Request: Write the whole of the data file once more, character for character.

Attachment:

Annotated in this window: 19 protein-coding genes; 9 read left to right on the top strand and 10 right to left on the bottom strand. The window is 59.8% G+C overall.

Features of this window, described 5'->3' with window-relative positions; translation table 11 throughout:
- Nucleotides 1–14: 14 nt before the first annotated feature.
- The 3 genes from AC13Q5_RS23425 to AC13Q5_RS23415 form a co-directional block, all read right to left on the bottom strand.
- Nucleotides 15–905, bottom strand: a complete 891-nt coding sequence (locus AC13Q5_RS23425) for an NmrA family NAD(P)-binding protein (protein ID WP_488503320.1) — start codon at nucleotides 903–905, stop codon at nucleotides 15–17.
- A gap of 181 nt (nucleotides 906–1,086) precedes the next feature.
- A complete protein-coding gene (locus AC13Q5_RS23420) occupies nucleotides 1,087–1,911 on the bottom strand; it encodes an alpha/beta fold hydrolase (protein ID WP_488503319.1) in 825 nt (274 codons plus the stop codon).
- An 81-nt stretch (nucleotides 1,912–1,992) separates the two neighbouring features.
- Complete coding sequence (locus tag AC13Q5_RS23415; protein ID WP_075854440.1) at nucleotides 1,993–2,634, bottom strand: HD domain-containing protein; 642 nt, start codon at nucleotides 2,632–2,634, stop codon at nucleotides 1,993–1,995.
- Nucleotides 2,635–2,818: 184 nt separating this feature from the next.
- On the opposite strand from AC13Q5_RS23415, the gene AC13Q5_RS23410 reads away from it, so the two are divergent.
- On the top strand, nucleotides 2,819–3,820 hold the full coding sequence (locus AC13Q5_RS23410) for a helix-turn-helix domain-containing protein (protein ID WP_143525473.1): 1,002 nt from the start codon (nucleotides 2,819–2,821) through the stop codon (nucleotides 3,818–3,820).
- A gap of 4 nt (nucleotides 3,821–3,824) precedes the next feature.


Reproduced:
Annotated in this window: 19 protein-coding genes; 9 read left to right on the top strand and 10 right to left on the bottom strand. The window is 59.8% G+C overall.

Features of this window, described 5'->3' with window-relative positions; translation table 11 throughout:
- Nucleotides 1–14: 14 nt before the first annotated feature.
- The 3 genes from AC13Q5_RS23425 to AC13Q5_RS23415 form a co-directional block, all read right to left on the bottom strand.
- Nucleotides 15–905, bottom strand: a complete 891-nt coding sequence (locus AC13Q5_RS23425) for an NmrA family NAD(P)-binding protein (protein ID WP_488503320.1) — start codon at nucleotides 903–905, stop codon at nucleotides 15–17.
- A gap of 181 nt (nucleotides 906–1,086) precedes the next feature.
- A complete protein-coding gene (locus AC13Q5_RS23420) occupies nucleotides 1,087–1,911 on the bottom strand; it encodes an alpha/beta fold hydrolase (protein ID WP_488503319.1) in 825 nt (274 codons plus the stop codon).
- An 81-nt stretch (nucleotides 1,912–1,992) separates the two neighbouring features.
- Complete coding sequence (locus tag AC13Q5_RS23415; protein ID WP_075854440.1) at nucleotides 1,993–2,634, bottom strand: HD domain-containing protein; 642 nt, start codon at nucleotides 2,632–2,634, stop codon at nucleotides 1,993–1,995.
- Nucleotides 2,635–2,818: 184 nt separating this feature from the next.
- On the opposite strand from AC13Q5_RS23415, the gene AC13Q5_RS23410 reads away from it, so the two are divergent.
- On the top strand, nucleotides 2,819–3,820 hold the full coding sequence (locus AC13Q5_RS23410) for a helix-turn-helix domain-containing protein (protein ID WP_143525473.1): 1,002 nt from the start codon (nucleotides 2,819–2,821) through the stop codon (nucleotides 3,818–3,820).
- A gap of 4 nt (nucleotides 3,821–3,824) precedes the next feature.